Growth stories from Gujarat
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However, there is also a dark side. Increased purchasing power, even for the poor, does not guarantee that nutritious food is consumed. The purchase of mobile phones and recharge coupons may have priority. In 1997, reportedly, there were only 4,100 mobile connections in Gujarat. In 10 years, the one-crore mark was reached. It was two crore in the next 17 months. By January 2010, Gujarat had three crore mobile phone connections. Gujarat's per capita income of $ 3,290 in 2008 was higher than the Indian average ($2,753) and those of Nigeria, Cameroon, Kenya and Sudan (all less than $2100), yet the hunger index, calculated in an IFPRI study for Gujarat, was way higher than even poor African countries, at 25 per cent. Gujarat was ranked 13th among 17 major states in the hunger index. The index is calibrated with the proportion of the population not consuming adequate calories, the proportion of underweight children under five, and the mortality rate among children under five. This is clearly a reflection on human development in Gujarat. Amid the plenty, many still perish.
In an IIM Ahmedabad study monitoring millennium development goals, it was found that Gujarat was relatively efficient in converting its health-related output indicators to outcomes during 1998-01, but relatively inefficient in the same by 2006-09. It was similarly less efficient in converting inputs to outputs. The education situation is no different, with for-profit education gathering force. There is evidence to show that access, expansion and quality for the poor and vulnerable have seriously suffered in primary, secondary and higher education.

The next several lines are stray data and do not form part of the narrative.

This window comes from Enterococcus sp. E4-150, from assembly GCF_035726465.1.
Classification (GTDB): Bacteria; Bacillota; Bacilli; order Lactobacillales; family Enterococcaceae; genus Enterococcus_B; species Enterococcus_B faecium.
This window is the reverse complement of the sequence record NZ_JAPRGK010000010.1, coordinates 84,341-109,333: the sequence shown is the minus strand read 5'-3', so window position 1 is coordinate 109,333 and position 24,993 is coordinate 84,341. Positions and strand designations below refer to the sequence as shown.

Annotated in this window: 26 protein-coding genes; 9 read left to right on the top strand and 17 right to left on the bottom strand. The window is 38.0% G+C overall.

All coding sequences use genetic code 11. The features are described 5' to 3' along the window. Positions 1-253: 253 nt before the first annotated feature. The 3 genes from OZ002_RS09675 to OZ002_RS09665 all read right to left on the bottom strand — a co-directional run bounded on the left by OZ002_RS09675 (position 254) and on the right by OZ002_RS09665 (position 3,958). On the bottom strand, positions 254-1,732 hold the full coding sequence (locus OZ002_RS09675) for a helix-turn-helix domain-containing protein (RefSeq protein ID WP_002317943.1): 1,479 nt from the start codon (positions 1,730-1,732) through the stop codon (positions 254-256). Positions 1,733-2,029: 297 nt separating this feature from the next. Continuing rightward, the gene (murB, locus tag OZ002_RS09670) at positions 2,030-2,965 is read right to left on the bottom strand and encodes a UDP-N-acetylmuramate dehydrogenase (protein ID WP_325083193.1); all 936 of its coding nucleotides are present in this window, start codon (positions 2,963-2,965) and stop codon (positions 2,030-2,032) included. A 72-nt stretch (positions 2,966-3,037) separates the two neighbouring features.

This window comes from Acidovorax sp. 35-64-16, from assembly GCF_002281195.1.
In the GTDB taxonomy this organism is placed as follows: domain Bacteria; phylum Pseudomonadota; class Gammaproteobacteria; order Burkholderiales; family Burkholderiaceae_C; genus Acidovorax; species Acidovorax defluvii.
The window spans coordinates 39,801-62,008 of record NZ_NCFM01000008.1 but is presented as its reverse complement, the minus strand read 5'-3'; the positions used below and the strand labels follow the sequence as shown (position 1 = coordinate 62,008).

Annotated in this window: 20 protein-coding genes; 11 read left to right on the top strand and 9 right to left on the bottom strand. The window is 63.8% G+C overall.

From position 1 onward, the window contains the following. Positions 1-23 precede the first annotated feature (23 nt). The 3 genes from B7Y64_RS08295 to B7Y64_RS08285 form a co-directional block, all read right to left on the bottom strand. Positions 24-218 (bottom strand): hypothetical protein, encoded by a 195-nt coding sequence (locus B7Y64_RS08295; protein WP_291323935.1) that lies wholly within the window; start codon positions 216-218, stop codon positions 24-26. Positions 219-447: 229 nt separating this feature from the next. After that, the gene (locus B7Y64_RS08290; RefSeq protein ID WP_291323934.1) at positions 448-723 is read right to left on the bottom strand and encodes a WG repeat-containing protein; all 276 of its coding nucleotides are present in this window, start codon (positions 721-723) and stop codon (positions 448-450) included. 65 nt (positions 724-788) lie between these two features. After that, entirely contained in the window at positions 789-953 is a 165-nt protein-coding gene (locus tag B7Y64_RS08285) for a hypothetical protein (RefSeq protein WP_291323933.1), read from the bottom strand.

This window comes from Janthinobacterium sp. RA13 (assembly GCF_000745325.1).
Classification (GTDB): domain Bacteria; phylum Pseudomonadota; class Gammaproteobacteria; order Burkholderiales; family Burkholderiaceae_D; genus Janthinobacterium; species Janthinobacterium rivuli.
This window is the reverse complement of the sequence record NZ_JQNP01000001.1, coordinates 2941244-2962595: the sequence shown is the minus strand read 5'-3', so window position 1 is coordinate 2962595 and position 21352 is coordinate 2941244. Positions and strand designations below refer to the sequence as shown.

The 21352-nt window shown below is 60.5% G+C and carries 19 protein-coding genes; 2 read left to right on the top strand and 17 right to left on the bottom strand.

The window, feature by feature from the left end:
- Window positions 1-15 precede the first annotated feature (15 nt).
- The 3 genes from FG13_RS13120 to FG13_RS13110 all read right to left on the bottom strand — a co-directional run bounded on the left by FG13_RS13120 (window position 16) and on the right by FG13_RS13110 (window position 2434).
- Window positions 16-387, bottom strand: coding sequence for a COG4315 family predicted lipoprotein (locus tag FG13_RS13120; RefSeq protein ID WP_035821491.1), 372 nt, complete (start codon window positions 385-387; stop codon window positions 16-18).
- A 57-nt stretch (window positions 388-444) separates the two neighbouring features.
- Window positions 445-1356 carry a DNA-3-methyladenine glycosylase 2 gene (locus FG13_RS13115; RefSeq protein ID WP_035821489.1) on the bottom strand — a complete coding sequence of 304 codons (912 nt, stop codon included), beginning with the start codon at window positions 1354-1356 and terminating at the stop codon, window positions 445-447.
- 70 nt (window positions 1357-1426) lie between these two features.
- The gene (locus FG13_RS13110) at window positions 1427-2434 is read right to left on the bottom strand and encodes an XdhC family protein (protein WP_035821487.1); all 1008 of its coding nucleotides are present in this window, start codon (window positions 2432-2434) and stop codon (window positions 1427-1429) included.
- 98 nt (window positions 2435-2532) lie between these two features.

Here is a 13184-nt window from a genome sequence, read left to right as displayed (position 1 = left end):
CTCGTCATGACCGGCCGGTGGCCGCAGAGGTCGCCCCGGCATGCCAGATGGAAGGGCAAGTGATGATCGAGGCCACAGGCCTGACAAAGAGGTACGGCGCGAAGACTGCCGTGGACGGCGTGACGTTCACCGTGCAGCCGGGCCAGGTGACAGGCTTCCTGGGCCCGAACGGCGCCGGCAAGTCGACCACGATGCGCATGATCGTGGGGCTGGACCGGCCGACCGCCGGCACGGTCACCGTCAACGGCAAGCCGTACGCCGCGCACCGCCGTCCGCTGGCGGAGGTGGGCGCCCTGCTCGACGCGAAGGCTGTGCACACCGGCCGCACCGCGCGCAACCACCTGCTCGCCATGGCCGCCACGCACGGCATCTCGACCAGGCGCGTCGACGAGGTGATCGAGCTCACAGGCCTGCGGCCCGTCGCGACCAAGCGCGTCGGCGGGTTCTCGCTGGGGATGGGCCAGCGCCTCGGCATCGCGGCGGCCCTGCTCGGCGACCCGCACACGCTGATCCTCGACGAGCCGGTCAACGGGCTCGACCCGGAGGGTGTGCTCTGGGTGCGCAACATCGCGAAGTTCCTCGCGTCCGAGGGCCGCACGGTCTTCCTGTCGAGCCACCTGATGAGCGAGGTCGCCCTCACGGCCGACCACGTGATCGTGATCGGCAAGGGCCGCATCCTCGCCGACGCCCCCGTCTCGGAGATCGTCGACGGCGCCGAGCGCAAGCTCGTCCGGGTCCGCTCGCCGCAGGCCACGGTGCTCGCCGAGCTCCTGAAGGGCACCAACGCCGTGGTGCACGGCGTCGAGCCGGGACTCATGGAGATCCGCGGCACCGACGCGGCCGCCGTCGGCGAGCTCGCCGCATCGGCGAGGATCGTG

The exclusive focus on economic growth has produced another major setback. Environmental health has deteriorated in Gujarat, and continues to do so, as these concerns are brushed aside. Gujarat is home to several environmental and ecological hotspots. However, the environmental costs are being disregarded, and some of the resultant damage is irreversible. The spirit and pace of industrialisation and urbanisation have destroyed prospects for sustainable land use. Small and marginal farmers, tribal populations, pastoral communities, salt-pan workers, and specific sections of other minorities have become the invisible half of Gujarat. They are losing land commons, forest produce and being progressively marginalised. The cash compensation to land at market rates has been tempting, and before the money comes, the expenditure plan is already in action, eventually turning many into paupers. Livelihood issues will soon become a serious problem in Gujarat, which does not augur well for social health. This popularity, gained by dancing on the waves of economic growth, is soon going to turn its society into one with severe inequities. Gandhi is absent wholesale from Gujarat.
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